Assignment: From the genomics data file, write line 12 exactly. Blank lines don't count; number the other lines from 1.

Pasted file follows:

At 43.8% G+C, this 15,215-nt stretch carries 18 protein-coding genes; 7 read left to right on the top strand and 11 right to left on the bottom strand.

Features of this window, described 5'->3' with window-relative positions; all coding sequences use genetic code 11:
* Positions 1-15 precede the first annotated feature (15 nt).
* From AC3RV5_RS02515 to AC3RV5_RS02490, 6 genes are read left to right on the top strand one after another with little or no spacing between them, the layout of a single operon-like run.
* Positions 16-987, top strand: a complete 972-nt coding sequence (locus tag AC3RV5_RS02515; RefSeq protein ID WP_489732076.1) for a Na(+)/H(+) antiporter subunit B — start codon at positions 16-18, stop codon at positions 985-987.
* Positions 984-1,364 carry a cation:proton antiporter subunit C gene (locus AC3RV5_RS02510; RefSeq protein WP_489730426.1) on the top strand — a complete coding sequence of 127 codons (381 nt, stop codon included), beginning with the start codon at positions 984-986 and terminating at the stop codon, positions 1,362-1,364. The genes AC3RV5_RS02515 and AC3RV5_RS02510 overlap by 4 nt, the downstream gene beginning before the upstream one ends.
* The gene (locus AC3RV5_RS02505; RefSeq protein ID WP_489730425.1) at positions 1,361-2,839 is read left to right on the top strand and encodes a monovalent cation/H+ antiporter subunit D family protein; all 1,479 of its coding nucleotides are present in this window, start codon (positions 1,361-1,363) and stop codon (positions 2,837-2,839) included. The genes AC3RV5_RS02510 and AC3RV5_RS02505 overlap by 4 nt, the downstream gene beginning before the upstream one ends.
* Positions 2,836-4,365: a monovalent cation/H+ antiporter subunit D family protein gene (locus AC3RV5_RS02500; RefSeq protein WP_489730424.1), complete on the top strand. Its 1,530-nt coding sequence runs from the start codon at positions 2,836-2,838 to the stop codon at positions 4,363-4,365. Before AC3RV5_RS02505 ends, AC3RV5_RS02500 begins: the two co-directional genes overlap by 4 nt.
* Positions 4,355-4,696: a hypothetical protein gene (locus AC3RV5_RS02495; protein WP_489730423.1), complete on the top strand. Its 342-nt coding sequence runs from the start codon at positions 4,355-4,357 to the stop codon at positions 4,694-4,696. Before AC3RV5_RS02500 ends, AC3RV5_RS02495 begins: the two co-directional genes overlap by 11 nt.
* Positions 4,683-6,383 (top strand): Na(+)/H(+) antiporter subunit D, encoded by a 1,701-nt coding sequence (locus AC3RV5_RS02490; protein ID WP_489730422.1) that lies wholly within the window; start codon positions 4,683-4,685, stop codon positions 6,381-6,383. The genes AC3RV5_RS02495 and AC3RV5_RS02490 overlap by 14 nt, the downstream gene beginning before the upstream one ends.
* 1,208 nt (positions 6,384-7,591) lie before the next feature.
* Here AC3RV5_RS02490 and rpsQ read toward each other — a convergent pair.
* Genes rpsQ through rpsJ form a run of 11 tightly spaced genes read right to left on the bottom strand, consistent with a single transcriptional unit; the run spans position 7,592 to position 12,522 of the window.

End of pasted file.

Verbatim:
* Here AC3RV5_RS02490 and rpsQ read toward each other — a convergent pair.